5.44    Monopolies & Competition: Exchanges & Trading Venues

Most exchanges are monopolies, but the larger exchanges now face competition within their local market places, and for good measure many are now regulated to avoid the abuse of their position.

Exchange data, like TREP which itself contains a large universe of exchange data, once embedded in a clients’ system it is extremely hard to displace, making it hard for insurgents (such as BATS) to replace incumbents (such as NASDAQ).

Exchange data, unlike TREP often cannot be replaced. This means that exchanges can push the envelope in fee pricing, even if not always successfully. Big Banks will push back, and financial institutions will exit markets, especially emerging markets, if the costs of information outweigh the dollar opportunity of trading that market.

The Inter-Dealer Brokers are probably the least under-pressure in the short term, but possibly in the riskiest position long term. NEX Data and TPI are the market leaders, with BGC/Fenics and Tradition offering data services.

Yet they are operating in OTC markets where regulators are seeking greater transparency, control, and reporting placing pressure from above, and competition at peer level and insurgents from below.

Deutsche Bourse, ICE and NASDAQ have all bought venues in the OTC space and are likely to venture further in their quest for new trading opportunities. Equally CME has been somewhat thwarted and could well be in the market as well. Please see Section 5.2 ‘Trading Places & Market Data Vendors’).

According to ‘TradeNews’ the number of Bond Trading platforms available grew to 128 in 2017.

Almost certainly this is too high a number for the Fixed Income market to support, it does mean their electronically driven pricing services are far more in tune with regulatory demand for ‘observable transactions’ than feeds combining electronic prices, voice broking (though e-capture is gaining ground) and indicators of interest (IoIs).

The blurring of the lines between exchange venues and OTC venues in terms of ownership and price service offerings indicate a breaking down of monopolies in most western markets.

However this has not stopped the CME Group being able to successfully and substantially raise their fees for market data over the last 2 years.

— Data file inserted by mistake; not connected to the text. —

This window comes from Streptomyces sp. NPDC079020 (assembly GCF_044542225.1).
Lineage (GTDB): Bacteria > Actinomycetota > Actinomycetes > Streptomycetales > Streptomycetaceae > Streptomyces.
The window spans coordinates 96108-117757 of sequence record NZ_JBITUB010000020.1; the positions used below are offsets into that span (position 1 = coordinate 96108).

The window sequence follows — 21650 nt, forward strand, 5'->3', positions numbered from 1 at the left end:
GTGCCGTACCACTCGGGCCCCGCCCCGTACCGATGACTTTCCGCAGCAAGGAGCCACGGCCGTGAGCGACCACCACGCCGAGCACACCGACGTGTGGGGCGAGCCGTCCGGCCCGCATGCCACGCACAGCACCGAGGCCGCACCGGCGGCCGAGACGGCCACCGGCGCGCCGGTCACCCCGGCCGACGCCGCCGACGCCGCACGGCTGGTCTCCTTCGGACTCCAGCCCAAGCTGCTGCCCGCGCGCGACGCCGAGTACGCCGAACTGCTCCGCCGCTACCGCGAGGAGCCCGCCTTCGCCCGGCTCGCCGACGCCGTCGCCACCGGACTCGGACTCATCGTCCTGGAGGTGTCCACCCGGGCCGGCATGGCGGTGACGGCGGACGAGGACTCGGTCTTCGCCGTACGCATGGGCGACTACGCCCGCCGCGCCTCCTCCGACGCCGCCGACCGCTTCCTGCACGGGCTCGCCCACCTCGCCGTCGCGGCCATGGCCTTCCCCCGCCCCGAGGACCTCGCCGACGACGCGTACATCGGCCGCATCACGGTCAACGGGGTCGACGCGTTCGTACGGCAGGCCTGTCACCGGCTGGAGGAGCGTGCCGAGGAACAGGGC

The market is driven towards liquidity, and those high liquidity venues, such as CME, may not be a monopoly per se, but they can certainly act like one.

Competition is limited in the exchange market data segment, but looks like it is set to expand in the OTC markets.

5.45 The Crystal Ball.

There are two potential streams of market data business growth, the first based upon leveraging and maximising the latent underlying value of the market data.

The second is an overhaul in the overall industry structure as existing vendors seek to adapt and insurgents enter the market to tap and exploit under-developed businesses.

  1. Maximising Market Data Information Value
  • Market data vendors focus on the specific value of market data and information, especially when they own the core Intellectual Property Rights, such as for Indices.
  • Increased emphasis on OTC data especially for Fixed Income and Credit Markets, but also commodities. Partially regulatory driven, but also client driven as greater price transparency from discovery to trade to settlement.
  • Locking in clients by embedding data into their systems.
  • Growth of market data services such as analytics and wealth management aimed at High Net Worth Individuals and the Mass Affluent retail market. Vendors exploring beyond the Bulge Bracket Banks.

In the Cloud World of fragmented information sourcing where choice of service and supplier becomes both broader and deeper, it is the interest of the market data source to provide something nobody else can offer or easily replicate.

  1. Maximising Market Data Strategic Value

The flip side of maximising the underlying market data value is to create business wealth which is measured by the available information service portfolio. As we have seen the vendors are positioning themselves to getting rid of the non-core assets to bulk up on their product strengths.

  • Mergers are not coming within the industry due to lack of real synergies to exploit between competitors.
  • Mergers are happening with outside players looking for complimentary synergies across industries, i.e. IHS and Markit.
  • Larger players looking to build their businesses through targeted acquisition.
  • Vendors divest themselves of non-core assets to focus their higher value data sets where they have a competitive advantage.

What could this mean?

  • Thomson Reuters being split up on the basis its individual parts are worth more than the whole?
  • An Amazon or Google decides to buy and control content rather than deliver it.